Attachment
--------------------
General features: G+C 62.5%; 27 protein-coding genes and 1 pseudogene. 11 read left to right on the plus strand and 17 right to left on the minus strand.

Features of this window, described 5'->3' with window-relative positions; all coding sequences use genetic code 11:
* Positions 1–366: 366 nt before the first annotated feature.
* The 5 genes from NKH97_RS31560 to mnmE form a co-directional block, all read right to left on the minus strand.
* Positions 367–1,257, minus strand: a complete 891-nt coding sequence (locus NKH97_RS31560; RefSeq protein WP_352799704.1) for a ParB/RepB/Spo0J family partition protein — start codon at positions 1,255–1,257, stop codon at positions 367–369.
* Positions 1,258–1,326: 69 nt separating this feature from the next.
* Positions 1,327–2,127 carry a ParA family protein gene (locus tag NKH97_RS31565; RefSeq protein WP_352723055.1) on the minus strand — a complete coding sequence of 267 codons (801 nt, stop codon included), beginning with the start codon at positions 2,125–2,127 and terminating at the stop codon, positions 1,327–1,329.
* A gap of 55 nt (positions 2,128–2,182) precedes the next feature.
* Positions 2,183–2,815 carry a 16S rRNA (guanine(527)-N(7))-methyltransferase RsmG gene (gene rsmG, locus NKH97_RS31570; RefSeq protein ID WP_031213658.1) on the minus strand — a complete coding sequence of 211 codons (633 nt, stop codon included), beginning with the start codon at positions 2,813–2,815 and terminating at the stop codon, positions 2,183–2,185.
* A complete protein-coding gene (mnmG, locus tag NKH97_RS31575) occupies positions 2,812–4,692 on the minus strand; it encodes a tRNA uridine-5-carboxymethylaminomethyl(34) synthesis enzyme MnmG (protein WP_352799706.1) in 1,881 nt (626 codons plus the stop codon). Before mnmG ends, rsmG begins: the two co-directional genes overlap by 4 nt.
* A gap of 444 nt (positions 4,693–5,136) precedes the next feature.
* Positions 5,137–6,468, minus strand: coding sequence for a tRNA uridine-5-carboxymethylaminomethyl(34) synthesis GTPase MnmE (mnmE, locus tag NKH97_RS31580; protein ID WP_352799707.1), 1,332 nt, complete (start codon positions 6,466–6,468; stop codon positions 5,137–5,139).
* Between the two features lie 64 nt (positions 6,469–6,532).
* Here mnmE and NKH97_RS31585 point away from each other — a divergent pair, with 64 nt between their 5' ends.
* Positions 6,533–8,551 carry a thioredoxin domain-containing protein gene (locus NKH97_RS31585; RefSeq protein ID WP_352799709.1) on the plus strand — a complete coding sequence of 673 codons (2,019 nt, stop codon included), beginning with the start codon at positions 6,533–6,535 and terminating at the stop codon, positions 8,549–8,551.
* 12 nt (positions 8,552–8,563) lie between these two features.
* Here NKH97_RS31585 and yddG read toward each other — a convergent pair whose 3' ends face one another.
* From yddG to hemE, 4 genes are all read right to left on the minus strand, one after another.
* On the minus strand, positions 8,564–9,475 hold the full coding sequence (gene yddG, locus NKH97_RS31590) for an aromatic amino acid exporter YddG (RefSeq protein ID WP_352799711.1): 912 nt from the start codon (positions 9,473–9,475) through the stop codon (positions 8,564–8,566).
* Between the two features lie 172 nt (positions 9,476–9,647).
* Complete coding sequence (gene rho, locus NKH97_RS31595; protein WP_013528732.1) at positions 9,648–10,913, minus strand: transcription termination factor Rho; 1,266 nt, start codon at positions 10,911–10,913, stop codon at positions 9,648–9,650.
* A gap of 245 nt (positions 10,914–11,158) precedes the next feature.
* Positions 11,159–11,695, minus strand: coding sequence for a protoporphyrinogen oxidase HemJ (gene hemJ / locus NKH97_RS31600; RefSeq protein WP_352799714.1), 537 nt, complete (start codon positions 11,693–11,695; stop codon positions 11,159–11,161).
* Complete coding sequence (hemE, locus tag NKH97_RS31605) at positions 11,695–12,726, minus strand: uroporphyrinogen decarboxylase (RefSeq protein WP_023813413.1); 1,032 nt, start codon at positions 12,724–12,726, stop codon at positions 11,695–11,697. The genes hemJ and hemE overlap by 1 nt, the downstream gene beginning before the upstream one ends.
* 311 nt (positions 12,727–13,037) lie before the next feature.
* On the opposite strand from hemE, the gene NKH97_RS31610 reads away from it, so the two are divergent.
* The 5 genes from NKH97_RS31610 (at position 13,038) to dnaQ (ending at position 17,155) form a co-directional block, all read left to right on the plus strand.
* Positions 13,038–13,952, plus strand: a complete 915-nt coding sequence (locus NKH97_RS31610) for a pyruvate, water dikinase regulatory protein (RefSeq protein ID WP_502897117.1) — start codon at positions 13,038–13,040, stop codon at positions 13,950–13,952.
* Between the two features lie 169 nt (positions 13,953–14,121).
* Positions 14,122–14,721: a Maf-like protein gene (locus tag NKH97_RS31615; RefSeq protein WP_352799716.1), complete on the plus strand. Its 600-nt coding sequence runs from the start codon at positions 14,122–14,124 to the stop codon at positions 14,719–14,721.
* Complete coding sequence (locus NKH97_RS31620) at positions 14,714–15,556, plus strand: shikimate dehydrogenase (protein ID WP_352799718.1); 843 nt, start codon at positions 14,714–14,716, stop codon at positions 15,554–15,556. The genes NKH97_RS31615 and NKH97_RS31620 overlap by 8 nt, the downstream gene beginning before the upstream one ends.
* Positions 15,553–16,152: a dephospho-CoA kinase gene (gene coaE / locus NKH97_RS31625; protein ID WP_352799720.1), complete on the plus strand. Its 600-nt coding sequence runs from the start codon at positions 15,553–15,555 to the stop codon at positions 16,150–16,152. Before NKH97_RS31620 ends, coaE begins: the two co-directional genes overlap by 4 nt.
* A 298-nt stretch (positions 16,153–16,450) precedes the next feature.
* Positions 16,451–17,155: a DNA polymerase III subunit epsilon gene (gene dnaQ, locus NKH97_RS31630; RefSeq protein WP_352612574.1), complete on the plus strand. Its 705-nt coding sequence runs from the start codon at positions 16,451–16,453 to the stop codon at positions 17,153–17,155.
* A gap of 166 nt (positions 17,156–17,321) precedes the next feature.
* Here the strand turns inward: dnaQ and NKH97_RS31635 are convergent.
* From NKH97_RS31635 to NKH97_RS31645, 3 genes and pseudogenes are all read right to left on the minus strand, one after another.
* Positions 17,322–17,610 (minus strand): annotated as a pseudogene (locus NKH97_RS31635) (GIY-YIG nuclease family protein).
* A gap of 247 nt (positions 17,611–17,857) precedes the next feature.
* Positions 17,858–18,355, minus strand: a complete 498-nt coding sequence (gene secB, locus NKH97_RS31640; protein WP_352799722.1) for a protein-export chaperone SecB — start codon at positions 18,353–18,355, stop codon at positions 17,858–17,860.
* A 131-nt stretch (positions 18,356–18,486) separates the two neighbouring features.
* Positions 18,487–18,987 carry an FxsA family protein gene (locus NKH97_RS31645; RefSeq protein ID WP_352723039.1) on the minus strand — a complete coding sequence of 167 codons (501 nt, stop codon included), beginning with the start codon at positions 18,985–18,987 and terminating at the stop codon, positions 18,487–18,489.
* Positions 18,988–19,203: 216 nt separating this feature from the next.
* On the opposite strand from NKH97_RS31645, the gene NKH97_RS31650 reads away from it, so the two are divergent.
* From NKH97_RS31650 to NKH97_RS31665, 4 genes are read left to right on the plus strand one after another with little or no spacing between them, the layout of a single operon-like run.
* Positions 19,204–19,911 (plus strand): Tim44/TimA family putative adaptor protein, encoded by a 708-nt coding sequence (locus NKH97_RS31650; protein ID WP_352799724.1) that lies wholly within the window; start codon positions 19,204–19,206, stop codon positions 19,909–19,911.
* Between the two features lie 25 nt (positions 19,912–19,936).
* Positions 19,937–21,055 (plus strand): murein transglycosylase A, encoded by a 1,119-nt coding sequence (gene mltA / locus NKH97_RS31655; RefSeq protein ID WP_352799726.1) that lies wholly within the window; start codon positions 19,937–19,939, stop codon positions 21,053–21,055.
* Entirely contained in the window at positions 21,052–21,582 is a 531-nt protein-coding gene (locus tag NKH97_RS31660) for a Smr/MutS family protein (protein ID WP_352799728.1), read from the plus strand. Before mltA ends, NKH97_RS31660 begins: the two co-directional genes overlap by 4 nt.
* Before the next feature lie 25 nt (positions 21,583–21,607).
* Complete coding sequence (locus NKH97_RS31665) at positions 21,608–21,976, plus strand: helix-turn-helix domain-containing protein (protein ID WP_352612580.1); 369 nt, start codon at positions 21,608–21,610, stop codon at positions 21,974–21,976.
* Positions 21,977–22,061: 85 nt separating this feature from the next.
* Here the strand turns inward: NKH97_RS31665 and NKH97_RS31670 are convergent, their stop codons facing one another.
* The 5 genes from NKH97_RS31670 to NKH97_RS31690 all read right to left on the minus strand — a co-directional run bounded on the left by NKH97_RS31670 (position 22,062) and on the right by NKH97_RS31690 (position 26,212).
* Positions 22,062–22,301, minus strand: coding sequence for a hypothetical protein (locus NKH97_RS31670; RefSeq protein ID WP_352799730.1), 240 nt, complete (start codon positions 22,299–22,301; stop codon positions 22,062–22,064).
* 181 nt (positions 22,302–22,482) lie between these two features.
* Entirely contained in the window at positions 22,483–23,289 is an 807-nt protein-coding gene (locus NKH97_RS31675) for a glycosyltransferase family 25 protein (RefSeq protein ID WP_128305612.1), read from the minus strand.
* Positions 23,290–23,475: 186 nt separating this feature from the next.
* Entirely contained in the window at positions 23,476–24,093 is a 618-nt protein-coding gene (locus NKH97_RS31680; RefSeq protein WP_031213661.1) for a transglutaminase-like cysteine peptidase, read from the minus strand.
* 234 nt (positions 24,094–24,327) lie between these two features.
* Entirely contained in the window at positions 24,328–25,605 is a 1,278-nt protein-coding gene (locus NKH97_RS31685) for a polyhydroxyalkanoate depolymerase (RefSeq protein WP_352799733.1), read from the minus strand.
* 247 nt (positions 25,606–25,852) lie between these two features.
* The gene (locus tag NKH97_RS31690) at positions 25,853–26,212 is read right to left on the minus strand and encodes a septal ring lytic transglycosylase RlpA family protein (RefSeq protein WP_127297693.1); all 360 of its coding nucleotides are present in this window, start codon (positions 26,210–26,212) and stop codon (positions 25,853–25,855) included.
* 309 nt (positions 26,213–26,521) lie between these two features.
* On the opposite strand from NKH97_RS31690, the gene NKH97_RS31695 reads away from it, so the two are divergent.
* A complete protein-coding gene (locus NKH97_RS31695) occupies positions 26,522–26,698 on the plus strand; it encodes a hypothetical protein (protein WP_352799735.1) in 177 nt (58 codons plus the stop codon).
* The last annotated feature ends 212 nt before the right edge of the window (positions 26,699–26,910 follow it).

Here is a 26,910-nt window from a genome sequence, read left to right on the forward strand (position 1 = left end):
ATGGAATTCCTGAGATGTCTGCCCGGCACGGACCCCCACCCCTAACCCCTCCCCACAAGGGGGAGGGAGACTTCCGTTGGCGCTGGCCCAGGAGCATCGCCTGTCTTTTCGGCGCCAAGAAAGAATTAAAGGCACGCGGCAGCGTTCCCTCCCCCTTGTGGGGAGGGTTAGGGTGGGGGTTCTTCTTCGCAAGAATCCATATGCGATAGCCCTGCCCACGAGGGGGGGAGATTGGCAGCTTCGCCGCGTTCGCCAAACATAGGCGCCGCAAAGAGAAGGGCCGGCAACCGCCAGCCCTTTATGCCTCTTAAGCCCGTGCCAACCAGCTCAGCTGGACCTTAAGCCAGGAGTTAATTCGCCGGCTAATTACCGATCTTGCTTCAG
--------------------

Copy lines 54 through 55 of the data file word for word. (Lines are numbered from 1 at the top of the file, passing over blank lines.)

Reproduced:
* The 5 genes from NKH97_RS31670 to NKH97_RS31690 all read right to left on the minus strand — a co-directional run bounded on the left by NKH97_RS31670 (position 22,062) and on the right by NKH97_RS31690 (position 26,212).
* Positions 22,062–22,301, minus strand: coding sequence for a hypothetical protein (locus NKH97_RS31670; RefSeq protein ID WP_352799730.1), 240 nt, complete (start codon positions 22,299–22,301; stop codon positions 22,062–22,064).